The time-lapse depicts Supernova 1987A’s explosion and the formation of its remnant. ESA HUBBLE & NASA/CC WIKIMEDIA

Yvette Cendes, a PhD student in the Dunlap Institute for Astronomy & Astrophysics, used mathematical modeling to visualize a time-lapse of the aftermath of Supernova 1987A.

Based on existing quantitative data, the time-lapse observes the supernova’s shockwave — a powerful wave that causes a star to explode in space — from 1992–2017.

Since publishing her team’s findings in The Astrophysical Journal, Cendes has delivered several talks about Supernova 1987A.

The significance of the time-lapse

The team’s analyses show that the “expanding remnant” of the supernova is shaped like a three-dimensional torus, or donut, rather than a two-dimensional ring.

Cendes applied statistical and mathematical techniques to the time-lapse to show that the supernova produced a shockwave expanding outward and slamming into debris that ringed the original star before its demise.

As a result of the growing torus punching “through the ring of debris,” the supernova’s shockwave has accelerated, increasing in speed by some one thousand kilometres per second.

The team also found that the shockwave from the supernova models a classic shockwave system.

A principle similar to a shockwave can be seen when a rock creates ripples in a pond. In space, however, a shockwave operates on a much larger magnitude and causes a supernova to explode.

This explosion produces supernova remnants, which are seen in the donut-shape formation of Supernova 1987A.

The origins of Supernova 1987A

U of T astronomer Ian Shelton and telescope operator Oscar Duhalde discovered Supernova 1987A on February 24, 1987. The pair was the first to observe the death of the supergiant star and its resultant explosion from the Las Campanas Observatory in northern Chile.

Despite being 168,000 light-years — or 1.6 quintillion kilometres — away from Earth, Supernova 1987A has been the brightest supernova to appear in our skies since Kepler’s Supernova in 1604.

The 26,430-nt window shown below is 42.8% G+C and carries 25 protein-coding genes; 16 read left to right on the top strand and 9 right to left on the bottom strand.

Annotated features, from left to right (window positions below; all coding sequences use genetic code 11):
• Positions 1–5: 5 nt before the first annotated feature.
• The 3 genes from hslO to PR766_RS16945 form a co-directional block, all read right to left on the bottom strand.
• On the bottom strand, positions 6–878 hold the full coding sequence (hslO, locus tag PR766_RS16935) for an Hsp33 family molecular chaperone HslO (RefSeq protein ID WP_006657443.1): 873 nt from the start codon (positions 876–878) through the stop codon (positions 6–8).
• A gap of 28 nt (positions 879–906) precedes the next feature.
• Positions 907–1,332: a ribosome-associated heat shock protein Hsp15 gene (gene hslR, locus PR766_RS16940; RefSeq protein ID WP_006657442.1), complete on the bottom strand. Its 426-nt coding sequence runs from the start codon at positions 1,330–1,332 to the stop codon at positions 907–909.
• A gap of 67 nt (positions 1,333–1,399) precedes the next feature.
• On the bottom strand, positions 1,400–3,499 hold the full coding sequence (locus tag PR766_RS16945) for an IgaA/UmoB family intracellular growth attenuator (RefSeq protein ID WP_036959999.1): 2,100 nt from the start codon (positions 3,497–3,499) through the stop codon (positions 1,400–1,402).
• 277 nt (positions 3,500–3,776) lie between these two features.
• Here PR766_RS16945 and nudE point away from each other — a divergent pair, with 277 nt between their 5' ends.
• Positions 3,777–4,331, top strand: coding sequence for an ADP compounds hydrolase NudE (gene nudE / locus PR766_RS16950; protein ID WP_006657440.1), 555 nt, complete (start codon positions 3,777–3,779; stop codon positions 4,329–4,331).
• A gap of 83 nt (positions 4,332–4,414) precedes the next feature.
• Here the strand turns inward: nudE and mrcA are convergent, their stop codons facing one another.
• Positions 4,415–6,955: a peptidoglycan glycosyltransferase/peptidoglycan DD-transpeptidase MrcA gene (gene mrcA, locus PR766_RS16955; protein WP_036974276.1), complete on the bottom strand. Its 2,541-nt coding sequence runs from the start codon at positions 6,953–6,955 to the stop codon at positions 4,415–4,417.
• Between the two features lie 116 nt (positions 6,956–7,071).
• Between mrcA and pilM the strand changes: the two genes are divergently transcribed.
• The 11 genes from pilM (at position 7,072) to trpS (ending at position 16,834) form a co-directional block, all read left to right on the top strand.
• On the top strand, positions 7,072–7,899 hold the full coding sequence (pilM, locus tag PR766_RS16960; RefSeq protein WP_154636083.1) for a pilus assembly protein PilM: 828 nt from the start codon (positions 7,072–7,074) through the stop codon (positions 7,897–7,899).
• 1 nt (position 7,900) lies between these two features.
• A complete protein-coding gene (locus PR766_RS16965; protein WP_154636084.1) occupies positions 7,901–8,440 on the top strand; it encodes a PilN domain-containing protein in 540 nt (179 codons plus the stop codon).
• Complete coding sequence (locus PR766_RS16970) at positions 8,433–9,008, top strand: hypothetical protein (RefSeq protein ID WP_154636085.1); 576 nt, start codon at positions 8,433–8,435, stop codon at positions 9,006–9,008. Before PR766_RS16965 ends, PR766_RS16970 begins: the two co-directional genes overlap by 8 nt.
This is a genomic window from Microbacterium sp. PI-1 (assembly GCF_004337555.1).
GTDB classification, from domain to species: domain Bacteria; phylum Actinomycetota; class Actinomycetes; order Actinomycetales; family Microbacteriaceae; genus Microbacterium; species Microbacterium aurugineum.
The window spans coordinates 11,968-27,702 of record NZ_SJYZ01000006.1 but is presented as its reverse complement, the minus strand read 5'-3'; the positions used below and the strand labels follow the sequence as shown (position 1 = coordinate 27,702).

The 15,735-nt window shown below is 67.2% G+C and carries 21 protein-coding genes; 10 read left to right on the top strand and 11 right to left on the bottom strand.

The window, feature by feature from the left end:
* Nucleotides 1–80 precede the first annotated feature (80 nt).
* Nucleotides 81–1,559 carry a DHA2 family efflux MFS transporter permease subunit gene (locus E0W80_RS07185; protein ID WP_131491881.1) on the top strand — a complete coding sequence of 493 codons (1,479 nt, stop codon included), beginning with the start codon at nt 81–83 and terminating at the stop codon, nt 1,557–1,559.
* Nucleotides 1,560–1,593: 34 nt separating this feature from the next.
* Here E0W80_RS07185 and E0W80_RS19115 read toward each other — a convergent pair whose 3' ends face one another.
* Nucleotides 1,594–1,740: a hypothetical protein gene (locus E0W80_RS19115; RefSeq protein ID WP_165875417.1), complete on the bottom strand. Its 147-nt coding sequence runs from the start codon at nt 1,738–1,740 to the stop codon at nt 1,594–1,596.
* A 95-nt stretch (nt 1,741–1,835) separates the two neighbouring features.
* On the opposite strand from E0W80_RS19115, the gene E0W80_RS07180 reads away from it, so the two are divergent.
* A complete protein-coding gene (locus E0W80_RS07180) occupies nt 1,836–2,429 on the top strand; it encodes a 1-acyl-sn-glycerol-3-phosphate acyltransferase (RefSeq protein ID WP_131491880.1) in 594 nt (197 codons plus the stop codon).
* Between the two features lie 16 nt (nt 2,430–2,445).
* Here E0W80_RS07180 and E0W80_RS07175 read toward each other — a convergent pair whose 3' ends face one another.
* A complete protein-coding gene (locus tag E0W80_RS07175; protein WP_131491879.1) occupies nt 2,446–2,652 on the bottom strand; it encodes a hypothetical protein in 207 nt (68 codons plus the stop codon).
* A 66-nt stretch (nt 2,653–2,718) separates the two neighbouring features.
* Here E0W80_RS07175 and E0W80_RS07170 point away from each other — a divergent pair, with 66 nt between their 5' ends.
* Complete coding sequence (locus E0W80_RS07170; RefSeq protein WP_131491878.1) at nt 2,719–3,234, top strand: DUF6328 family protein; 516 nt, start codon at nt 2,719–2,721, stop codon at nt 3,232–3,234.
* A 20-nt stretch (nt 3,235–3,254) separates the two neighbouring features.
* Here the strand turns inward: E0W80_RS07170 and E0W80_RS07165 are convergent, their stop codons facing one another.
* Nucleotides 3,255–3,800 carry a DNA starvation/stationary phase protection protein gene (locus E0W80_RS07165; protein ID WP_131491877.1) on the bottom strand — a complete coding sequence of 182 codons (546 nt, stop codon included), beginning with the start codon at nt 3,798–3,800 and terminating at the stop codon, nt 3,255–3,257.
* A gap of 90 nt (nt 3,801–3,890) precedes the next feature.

According to NASA, the supernova “blazed with the power of 100 million suns” for “several months following its discovery.”

While 1.6 quintillion kilometres might seem like a titanic distance, Supernova 1987A is “the closest supernova to us that we’ve observed since the invention of the telescope,” said Cendes in an interview with The Varsity.

This helps to explain Supernova 1987A’s brightness and why it is one of the most studied objects in astronomy.

The aftermath of Supernova 1987A

Under the supervision of U of T professor Bryan Gaensler, Cendes spent nine months analyzing data from 1992 to 2017, collected from a radio telescope called the CSIRO Australia Telescope Compact Array.

Cendes’ initial challenge was learning how to translate the raw radio data from the Compact Array into images, which she eventually presented in her time-lapse.

Since this was her first time using data from the Compact Array, Cendes began by replicating previously-published images that used data from the same telescope.

She then produced her own images by analyzing the datasets used, comparing them to the published images, and refining her technique until her images resembled the published ones.

After becoming proficient in data-to-image translation, Cendes analyzed the 25-year dataset from the radio telescope in full.

While previous researchers had analyzed parts of the dataset, Cendes said that she was “the first person to go back and really see this entire stretch of time.”

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